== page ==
Thursday, 27 December 2012

Reality of Higher Education in Botswana

One of the most sparsely populated countries in the world, Botswana has a history of poor economic condition. Though it picked up the pace in the middle but in the current scenario, the country’s economy is again on the decline affecting another major sector namely the Education Field.

For the past few years, Botswana has repeatedly failed in establishing a tertiary education system due to lack of finances and human resource. But the recent tensions have imposed constraints and have affected the overall development of higher education.
Image Courtesy : tec.org.bw
Efforts have been made by the Tertiary Education Council or TEC for the promotion of higher education in the country since 2003 but so far no proper measures have been taken. The various economic, political and administrative issues have affected the growth of a proper education system in the country. 

The overall goal is to increase the tertiary education gross enrolment ratio from 11.4% in 2007-08 to at least 17% by 2016 – the 50th anniversary of independence – and to 25% by 2026.

Problems that are holding higher education back in Botswana:
  • Botswana is going through an economic recession as the country mainly depends on the sale of Diamonds which have deteriorated in the recent times.

  • Many of the students who are studying in South Africa has been asked to return as they cannot pay the stipend anymore, only the high achievers education costs are born by the state.

  • State Surveillance has led to the growth of a feeling that many fellow colleagues or students may be a part of the state’s intelligence service.

  • Moreover lack of financial help and human resources have delayed educational projects like the University of Botswana’s academic hospital dream. Even the star project BIUST is lagging behind and there are rumours of corruption surrounding it.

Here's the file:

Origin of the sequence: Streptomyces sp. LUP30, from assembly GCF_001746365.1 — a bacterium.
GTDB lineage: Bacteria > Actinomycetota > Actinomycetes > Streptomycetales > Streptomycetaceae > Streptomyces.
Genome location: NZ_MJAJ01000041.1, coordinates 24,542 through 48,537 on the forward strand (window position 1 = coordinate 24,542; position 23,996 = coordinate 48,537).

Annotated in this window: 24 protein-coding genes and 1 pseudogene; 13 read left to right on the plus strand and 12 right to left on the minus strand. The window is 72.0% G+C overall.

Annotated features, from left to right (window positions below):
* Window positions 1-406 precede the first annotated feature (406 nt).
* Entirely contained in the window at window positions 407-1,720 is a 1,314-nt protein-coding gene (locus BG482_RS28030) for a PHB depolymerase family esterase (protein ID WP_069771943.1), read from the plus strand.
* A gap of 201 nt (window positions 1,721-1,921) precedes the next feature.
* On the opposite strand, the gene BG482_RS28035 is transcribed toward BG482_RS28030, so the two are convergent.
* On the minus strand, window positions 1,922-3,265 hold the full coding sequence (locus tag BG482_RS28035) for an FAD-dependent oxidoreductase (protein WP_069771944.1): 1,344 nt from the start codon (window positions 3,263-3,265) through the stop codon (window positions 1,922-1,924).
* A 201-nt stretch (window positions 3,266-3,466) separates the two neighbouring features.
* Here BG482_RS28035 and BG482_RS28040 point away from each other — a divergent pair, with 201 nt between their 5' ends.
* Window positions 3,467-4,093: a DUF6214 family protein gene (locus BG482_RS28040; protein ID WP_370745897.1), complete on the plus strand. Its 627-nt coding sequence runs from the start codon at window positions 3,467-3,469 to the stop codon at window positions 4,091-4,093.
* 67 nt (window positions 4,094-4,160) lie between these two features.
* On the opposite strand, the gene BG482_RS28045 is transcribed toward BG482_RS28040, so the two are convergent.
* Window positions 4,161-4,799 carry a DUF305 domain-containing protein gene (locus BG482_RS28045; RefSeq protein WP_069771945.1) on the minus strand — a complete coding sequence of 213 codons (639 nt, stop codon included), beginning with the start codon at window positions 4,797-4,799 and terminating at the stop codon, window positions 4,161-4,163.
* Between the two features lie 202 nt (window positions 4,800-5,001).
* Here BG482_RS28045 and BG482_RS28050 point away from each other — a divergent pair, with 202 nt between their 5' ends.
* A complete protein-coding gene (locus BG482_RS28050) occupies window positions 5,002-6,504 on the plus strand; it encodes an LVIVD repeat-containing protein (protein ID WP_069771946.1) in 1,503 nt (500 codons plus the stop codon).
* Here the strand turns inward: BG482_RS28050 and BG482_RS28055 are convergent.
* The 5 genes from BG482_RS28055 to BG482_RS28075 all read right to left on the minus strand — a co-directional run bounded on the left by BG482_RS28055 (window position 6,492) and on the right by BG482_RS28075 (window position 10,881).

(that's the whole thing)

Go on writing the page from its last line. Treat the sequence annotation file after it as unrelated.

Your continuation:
Contributions of the private sector:
  • Contributions from the private sector had a modest beginning some 15 years ago with contributions by NIIT in India which is now called Botho College with campuses in Gaborone, Maun and Francistown.

  • Both BA ISAGO University College and the Gaborone Institute of Professional Studies have spanned over 7 campuses having grown from a small institution.
  • Malaysia-based Limkokwing University of Creative Technology is the 4th institute whereas ABM University College has become the 5th one with now more than 12 private educational institutes.
Vision versus reality:
  • The peak in tertiary enrolments for private and public institutions combined was in 2008-09, when there were 47,889 students altogether. Of these 54.6% (26,130) were in public institutions, including 15,036 at the University of Botswana (58% of the public enrolment), with others in colleges of education, health science, agriculture and others, and the Botswana College of Distance and Open Learning. Since 2009, public institutions have experienced a small decline in enrolment of a few thousand students, while private institutions declined by 38% to 13,345 students in 2010-11. Last year, of 36,859 students, 35% were in private and 65% in public institutions.
  • The plan is to attract more private institutions to improve the tertiary education in the country. Several institutions, such as Monash University and Mancosa from South Africa have already started their operations and are offering 3 undergraduate courses and an MBA.

  • The ministry has thought of a ‘Back to School’ initiative so as to provide higher education for school teachers.

  • Moreover steps should be taken to recollect the loans as more than 120,000 students had their education sponsored by the state. Collection of the loan will improve the country financial condition to a certain level.